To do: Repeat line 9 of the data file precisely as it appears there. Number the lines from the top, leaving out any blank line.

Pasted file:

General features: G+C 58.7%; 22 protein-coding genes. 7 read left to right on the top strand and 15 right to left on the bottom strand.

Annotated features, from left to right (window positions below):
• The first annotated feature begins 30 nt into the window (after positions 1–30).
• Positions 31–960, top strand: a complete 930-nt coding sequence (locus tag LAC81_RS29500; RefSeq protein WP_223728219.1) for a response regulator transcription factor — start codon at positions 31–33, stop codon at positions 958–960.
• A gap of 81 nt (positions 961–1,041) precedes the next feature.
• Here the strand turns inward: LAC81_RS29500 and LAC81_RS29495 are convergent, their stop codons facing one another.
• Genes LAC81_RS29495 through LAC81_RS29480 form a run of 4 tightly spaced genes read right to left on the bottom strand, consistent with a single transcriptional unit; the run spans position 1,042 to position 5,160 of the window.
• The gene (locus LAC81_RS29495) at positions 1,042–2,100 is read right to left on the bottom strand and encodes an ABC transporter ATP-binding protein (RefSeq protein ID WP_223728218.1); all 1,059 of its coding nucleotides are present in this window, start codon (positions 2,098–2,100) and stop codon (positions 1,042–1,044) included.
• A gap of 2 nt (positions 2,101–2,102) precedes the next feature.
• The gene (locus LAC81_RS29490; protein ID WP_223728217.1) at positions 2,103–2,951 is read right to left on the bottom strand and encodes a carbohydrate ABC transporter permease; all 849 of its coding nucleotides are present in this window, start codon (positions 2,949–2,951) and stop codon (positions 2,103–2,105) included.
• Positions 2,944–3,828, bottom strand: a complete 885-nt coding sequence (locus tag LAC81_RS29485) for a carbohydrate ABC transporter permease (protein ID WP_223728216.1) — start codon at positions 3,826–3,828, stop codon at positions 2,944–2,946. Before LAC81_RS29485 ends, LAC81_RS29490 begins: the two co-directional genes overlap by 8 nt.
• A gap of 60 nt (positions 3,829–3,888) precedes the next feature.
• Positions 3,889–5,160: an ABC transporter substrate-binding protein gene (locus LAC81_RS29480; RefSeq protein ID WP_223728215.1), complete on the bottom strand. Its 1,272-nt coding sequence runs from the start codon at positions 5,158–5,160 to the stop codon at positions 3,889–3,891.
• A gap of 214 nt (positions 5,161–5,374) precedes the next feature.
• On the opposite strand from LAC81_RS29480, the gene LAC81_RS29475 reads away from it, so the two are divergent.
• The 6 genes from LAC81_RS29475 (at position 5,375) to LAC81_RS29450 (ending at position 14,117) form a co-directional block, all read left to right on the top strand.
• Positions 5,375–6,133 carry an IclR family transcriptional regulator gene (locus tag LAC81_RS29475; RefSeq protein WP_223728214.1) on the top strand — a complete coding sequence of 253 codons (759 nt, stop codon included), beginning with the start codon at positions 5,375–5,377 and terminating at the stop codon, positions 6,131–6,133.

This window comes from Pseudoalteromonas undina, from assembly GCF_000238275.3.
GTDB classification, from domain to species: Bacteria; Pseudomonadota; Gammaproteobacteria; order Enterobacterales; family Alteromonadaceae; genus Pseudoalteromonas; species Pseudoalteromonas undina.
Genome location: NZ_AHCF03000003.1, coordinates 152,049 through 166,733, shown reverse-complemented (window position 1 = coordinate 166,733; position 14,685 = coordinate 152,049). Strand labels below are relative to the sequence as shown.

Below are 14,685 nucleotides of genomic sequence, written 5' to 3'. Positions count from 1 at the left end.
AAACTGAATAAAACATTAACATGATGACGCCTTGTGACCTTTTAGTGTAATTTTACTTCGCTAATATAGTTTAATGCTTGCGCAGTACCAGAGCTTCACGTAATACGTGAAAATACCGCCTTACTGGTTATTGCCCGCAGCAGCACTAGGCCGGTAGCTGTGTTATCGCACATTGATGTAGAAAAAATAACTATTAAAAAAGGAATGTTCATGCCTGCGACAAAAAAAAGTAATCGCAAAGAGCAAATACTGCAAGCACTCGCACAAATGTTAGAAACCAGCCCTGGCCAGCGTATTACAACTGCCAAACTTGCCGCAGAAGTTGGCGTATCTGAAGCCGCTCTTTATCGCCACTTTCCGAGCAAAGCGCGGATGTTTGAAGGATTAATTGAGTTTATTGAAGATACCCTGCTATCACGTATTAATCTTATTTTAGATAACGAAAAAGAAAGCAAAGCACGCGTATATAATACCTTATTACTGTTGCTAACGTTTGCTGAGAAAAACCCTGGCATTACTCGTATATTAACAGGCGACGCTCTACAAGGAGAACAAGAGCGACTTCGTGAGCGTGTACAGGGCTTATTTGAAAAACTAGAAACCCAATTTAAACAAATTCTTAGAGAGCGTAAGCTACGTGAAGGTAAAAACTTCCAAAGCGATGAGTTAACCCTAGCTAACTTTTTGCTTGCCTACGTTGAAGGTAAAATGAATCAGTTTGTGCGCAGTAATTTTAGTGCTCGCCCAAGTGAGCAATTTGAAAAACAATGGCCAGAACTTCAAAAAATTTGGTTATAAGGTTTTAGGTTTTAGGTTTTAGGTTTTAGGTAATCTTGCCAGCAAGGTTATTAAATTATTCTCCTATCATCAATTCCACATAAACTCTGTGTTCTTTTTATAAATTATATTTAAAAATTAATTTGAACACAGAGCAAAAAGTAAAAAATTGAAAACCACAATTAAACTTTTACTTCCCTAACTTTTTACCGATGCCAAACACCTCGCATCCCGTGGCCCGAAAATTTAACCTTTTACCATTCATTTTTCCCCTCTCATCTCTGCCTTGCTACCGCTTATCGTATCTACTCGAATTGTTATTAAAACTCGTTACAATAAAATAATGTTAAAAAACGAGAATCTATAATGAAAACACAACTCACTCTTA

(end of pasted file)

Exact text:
• A gap of 2 nt (positions 2,101–2,102) precedes the next feature.